Autonomy and Power

Twenty years from now you will be more disappointed
by the things that you didn't do than by the ones you did do.
So throw off the bowlines.
Sail away from the safe harbor.
Catch the trade winds in your sails.
Explore. Dream. Discover.~~Mark Twain

Children often feel helpless because they are small and inexperienced in a complex, big, and fast world--so many machines they can't touch, big people and animals they may fear, places they can't go to on their own, heights they cannot reach, things they need help with, events they find scary, and speeds they cannot grasp. Many of their upsets result from feeling helpless.

Unlike me, my children are not ready to give up on what they want in the present for the sake of the future. They know I take their immediate choices seriously. As with other emotional deprivations, I don't want their struggling with a sense of helplessness or deprived of feeling that they are in control of their lives may become angry, aggressive, or depressed.

Though I cannot eliminate their sense of helplessness, I can dramatically improve their chance of experiencing themselves as autonomous and powerful. I am their power extension into whatever is beyond their reach. They can affect their environment through me. Sometimes that entails doing things for them; but more often, it means getting out of the way and making their path safe and nurturing. By making the physical and social environments safe and healthy, I can eliminate the need to restrict or direct them. They can choose and direct their own activities, foods, timetable, and interests within the safe environment I've created.

Their sense of autonomy and power is not a function of being able to access everything that is available in our society, but rather of a day-to-day freedom in our home and social environment. Don't take my children to a candy store and then forbid them from eating candy--they will feel resentful and helpless. If I don't go to the candy store and provide healthy treats at home, they will feel autonomous and content. I provide leadership in terms of the direction of the family life so my children have freedom to trust themselves. As they grow older, they will be exposed to more and more of what is available; feeling secure in themselves. They will make choices based not on social pressures but on their authentic preferences and values.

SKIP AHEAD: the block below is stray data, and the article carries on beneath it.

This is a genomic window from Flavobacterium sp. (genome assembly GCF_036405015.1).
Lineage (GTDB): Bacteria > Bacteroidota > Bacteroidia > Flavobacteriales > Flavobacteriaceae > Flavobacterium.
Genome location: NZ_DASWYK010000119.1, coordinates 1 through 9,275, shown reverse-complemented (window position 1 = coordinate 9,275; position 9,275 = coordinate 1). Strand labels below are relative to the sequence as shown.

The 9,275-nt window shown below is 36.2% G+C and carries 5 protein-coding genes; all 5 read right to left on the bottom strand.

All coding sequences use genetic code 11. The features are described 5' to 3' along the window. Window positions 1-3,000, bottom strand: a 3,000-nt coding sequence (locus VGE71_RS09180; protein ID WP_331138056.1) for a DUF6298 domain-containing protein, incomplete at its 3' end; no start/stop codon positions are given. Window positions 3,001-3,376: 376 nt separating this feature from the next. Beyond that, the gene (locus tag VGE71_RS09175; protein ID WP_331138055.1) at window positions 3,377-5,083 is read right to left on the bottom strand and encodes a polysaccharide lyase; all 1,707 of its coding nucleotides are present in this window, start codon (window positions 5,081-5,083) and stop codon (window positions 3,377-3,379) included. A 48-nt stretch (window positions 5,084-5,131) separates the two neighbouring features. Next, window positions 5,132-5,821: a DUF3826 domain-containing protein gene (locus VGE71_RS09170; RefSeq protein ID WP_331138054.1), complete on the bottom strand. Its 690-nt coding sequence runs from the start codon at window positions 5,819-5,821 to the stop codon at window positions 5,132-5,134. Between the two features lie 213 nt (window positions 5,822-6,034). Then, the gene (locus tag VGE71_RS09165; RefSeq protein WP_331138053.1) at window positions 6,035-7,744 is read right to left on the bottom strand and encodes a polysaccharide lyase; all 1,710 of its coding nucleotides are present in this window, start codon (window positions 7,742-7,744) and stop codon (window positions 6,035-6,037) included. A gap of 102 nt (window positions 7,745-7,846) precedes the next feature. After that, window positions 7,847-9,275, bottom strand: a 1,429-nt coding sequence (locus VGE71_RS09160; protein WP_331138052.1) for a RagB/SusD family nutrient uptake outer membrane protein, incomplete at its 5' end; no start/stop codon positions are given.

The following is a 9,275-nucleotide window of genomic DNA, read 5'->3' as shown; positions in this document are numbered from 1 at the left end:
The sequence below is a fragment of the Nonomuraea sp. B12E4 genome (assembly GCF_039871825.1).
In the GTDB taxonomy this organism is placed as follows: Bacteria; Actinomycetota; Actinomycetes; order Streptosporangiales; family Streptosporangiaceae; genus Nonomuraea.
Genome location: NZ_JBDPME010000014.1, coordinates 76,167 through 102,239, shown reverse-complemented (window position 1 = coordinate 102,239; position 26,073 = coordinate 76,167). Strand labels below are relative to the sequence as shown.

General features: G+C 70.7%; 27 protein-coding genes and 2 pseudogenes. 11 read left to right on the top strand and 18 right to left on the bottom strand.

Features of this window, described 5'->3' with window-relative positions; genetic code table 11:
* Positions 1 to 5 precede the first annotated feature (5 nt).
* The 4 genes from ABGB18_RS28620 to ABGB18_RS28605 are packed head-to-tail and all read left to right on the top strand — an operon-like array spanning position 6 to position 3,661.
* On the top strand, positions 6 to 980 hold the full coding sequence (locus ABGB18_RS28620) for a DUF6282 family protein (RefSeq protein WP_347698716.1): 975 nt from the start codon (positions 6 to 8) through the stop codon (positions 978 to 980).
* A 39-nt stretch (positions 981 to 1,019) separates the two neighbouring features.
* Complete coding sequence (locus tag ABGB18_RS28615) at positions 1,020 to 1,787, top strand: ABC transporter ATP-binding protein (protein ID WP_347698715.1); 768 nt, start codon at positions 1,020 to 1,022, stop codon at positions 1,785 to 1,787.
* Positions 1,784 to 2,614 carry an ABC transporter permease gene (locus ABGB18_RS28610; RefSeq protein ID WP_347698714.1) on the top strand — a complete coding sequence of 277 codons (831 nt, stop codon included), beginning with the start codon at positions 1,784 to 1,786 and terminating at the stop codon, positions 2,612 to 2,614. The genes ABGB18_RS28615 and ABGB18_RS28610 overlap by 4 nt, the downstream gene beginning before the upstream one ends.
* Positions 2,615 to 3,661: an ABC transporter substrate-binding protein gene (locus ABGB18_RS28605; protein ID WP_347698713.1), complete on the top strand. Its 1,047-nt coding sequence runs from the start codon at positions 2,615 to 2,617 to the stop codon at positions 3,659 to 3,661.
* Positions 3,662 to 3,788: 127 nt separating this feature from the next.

My relationship with my children is out of trust not control. They take my wisdom and guidance seriously because they know I am on their sides. This trust will be handy when they become engaged with the community and society at large. Instead of resenting my ideas because of seeing me as the one controlling and negating them, they will hopefully seek my advice as their loving ally. My children will not take advantage of me just because they are not controlled. They are not living in fear that their power will be taken away, that they will be controlled, coerced, or directed. They have no need to take advantage of anyone. Their desires are only to take care of themselves and when respected they thrive. A thriving one is too busy and happy to bother with negative strategies.

By not depriving my children of their power, I do not mean that I give them license to do whatever they want. Like me, children live in a world that sets its own physical and social boundaries. I just need to be authentic with my children so they live a real life and not a fantasy life in which all their wishes are promptly fulfilled. Natural frustrations not imposed by anyone are a healthy part of growing up; I need only to validate my children's feelings and listen.

A child who feels powerful has no need to resort to destruction or to bullying; yet a child who feels incompetent or helpless very well might, especially if he has no safe means of expressing himself. Respecting their individual needs and inclinations can go a long way toward preventing a sense of helplessness and its resulting defiance.

(Sculpture taken at the Fair) Life with children flows when I simply follow their lead and respect their choices, rather than whack my brain for what I think is right for them.

Encourage, inspire, laugh...Go GREEN!

1 encouragements:

Kaylynn's Mommy said...

Thanks for sharing!Great pictures! Your children are beautiful!

True learning-learning that is permanent and useful,that leads to intelligent action and further learning, can arise only out of the experience, interest, and concerns of the learner.
John Holt
Real heroes are men who fall, fail and are flawed, but win out in the end because they stayed true to their ideals, beliefs and commitments.
Actor Kevin Costner

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